Mostly True
Koster
"Closing our state’s wage gap would make a $9 billion difference to Missouri women."

Chris Koster on Friday, April 22nd, 2016 in a tweet

Koster might oversimplify, but size of gender wage gap is real

As the Missouri legislative session winds down, Attorney General and Democratic gubernatorial candidate Chris Koster isn’t shying away from criticizing the Republican-controlled legislature.

Koster tweeted, "The #WageGap isn’t about isn’t about a few cents — it can mean EVERYTHING to a working woman trying to provide for her family."

His tweet contained a photo with a captain that stated, "Closing our state’s wage gap would make a $9 billion difference to Missouri women."

We decided to look into the claim.

Koster’s tweet cited the National Partnership for Women and Families as a source. His campaign also referred us to a St. Louis Business Journal article and a National Women’s Law Center report.

National Partnership for Women and Families report

The National Partnership for Women and Families said in a September 2015 report that Missouri women who work full time make on average $10,300 less than Missouri men.

According to the U.S. Census Bureau, there are 926,000 women working full time and year-round in Missouri. Multiply that by $10,300 and you get more than $9.5 billion.

The challenge of comparing incomes

Some researchers believe that simply comparing median earnings of male and female workers doesn’t provide a complete picture.

A report from the Federal Reserve Bank of St. Louis shows some of the wage gap comes down to women and men doing different work and having different career paths. Nevertheless, even after considering these factors, a gap still exists.

"Economic research shows that, even after controlling for work experience, family division of labor and compensating wage differentials for dangerous jobs, there is still an unexplained gender wage gap," said George-Levi Gayle, an economist and research officer at the Federal Reserve Bank of St. Louis.

A study from the Institute for the Study of Labor, an economic research institute based in Bonn, Germany, shows the unexplained wage gap in the United States falls somewhere between 8 percent and 18 percent of the total earnings difference, if the figures are adjusted for additional factors.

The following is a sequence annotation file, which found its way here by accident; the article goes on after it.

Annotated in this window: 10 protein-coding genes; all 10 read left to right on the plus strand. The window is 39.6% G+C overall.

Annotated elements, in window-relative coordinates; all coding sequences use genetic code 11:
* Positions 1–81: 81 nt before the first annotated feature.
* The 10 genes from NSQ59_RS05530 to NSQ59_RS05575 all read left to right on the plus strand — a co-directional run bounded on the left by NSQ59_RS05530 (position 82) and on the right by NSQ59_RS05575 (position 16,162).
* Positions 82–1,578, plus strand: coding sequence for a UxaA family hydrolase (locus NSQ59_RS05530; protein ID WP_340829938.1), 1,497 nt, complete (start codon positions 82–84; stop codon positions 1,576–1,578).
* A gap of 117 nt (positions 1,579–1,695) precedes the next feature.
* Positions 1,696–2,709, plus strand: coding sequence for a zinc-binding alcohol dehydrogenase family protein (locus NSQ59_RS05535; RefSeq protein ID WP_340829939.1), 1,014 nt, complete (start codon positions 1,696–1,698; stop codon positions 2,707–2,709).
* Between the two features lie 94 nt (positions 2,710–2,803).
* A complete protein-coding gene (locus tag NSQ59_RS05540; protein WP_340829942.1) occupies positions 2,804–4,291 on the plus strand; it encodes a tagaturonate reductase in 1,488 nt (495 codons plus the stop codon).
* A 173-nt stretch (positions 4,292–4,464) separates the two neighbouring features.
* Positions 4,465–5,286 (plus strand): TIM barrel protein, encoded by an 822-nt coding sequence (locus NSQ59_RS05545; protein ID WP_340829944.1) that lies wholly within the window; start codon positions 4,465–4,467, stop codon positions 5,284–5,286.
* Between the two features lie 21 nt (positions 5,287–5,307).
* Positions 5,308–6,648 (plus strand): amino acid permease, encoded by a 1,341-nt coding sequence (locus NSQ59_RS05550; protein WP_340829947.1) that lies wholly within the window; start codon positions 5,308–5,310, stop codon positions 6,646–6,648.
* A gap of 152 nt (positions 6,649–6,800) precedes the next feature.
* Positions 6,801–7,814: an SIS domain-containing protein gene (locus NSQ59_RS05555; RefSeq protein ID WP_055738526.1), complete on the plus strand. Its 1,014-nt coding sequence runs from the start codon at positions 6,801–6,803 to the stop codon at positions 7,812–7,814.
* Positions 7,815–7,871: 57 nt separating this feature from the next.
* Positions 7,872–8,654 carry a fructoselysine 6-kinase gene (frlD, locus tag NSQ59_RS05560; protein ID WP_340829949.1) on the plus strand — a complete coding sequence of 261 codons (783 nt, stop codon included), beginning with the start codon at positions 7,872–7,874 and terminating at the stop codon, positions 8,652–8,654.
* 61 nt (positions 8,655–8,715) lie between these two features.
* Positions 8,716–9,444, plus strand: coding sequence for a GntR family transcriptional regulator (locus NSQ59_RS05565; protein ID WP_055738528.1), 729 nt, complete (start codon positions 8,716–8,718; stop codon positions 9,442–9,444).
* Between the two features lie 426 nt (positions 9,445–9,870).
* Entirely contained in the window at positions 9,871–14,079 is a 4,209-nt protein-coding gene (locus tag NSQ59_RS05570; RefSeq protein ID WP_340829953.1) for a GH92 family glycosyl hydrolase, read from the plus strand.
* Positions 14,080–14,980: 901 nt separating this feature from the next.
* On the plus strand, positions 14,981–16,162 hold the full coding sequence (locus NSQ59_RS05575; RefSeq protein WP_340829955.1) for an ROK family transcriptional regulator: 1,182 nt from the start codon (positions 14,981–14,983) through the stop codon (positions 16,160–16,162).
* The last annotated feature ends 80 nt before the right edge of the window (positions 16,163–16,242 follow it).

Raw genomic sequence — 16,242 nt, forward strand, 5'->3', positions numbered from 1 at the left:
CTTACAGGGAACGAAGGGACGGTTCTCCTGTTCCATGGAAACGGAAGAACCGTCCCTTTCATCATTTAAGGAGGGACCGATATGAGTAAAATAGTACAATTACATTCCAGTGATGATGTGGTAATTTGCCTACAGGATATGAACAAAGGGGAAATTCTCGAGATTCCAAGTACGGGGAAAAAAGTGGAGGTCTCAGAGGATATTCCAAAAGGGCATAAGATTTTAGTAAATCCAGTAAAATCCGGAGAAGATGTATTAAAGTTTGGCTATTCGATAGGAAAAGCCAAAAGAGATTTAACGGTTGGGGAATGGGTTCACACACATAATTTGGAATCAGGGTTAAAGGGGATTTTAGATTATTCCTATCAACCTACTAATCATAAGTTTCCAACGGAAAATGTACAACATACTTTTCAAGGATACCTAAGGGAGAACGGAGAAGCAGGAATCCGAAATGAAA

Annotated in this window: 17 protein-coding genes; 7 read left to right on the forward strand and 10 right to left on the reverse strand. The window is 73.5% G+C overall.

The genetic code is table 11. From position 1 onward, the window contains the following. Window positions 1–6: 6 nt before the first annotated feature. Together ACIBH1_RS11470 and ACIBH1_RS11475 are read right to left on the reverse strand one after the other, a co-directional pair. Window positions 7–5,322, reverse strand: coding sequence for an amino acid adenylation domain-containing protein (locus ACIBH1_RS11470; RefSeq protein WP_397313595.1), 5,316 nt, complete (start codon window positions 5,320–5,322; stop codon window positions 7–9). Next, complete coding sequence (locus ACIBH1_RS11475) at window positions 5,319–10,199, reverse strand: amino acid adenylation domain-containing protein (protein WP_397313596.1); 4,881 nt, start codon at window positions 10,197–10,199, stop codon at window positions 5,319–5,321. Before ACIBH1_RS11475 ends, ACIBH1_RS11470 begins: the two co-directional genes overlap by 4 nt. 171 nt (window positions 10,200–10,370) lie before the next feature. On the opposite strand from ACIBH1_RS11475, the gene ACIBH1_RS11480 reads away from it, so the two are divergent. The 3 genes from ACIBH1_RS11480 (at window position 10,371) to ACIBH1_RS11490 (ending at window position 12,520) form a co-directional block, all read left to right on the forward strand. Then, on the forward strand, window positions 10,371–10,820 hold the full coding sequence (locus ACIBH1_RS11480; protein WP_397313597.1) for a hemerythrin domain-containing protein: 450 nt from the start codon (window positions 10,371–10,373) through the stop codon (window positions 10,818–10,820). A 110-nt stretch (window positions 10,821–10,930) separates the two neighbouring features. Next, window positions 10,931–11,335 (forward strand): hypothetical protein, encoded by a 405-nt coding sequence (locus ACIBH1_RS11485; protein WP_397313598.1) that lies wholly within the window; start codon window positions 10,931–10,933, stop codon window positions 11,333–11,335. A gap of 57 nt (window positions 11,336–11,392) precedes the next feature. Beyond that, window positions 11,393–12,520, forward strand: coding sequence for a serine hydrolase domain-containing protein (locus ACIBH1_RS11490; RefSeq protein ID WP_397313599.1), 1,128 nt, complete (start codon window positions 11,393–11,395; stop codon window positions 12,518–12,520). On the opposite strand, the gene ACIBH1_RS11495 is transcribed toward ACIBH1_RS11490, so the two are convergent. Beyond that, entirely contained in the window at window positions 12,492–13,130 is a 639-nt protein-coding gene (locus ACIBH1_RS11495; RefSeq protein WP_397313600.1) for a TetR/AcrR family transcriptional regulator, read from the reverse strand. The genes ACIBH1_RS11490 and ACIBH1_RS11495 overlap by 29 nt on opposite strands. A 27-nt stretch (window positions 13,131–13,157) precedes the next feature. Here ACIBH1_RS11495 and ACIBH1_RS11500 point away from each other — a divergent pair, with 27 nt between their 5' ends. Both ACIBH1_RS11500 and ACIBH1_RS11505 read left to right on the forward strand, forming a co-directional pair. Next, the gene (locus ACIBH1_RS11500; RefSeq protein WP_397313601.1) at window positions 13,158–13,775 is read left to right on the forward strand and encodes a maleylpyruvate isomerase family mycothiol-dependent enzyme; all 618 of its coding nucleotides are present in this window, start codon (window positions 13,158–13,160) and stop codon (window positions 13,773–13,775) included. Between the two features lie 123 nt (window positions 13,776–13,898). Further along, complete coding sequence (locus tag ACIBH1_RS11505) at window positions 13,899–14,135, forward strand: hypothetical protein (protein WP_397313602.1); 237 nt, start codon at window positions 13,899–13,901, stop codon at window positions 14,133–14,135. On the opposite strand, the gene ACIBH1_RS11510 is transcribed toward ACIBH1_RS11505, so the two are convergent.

Using the high-end estimate, the $9.5 billion figure falls to about $1.7 billion.

Gayle said gender stereotypes and bias can explain the remaining disparities. According to Gayle, this inequality may exist even when people are rational and non-prejudiced.

Our Ruling

Koster said closing Missouri’s wage gap could make a $9 billion difference to Missouri women.

There is a wage gap. The latest government numbers show that for men and women working full time year-round in Missouri, the gap is more than $9.5 billion.

Some, but far from all, of the gap is due to bias and discrimination. Economic studies show the wage gap shrinks when you control for factors such as differences in the jobs men and women do and length of time in the workforce.

The bias related portion of the gap could be as much as $1.7 billion. That’s a lot of money, but it isn’t the $9 billion Koster claimed. When we’ve rated such claims before, statements that speak broadly about a wage gap, regardless of the underlying factors, get some benefit of the doubt.

Koster’s claim greatly oversimplifies a very complex situation, but the size of the gap is real. We rate this claim Mostly True.

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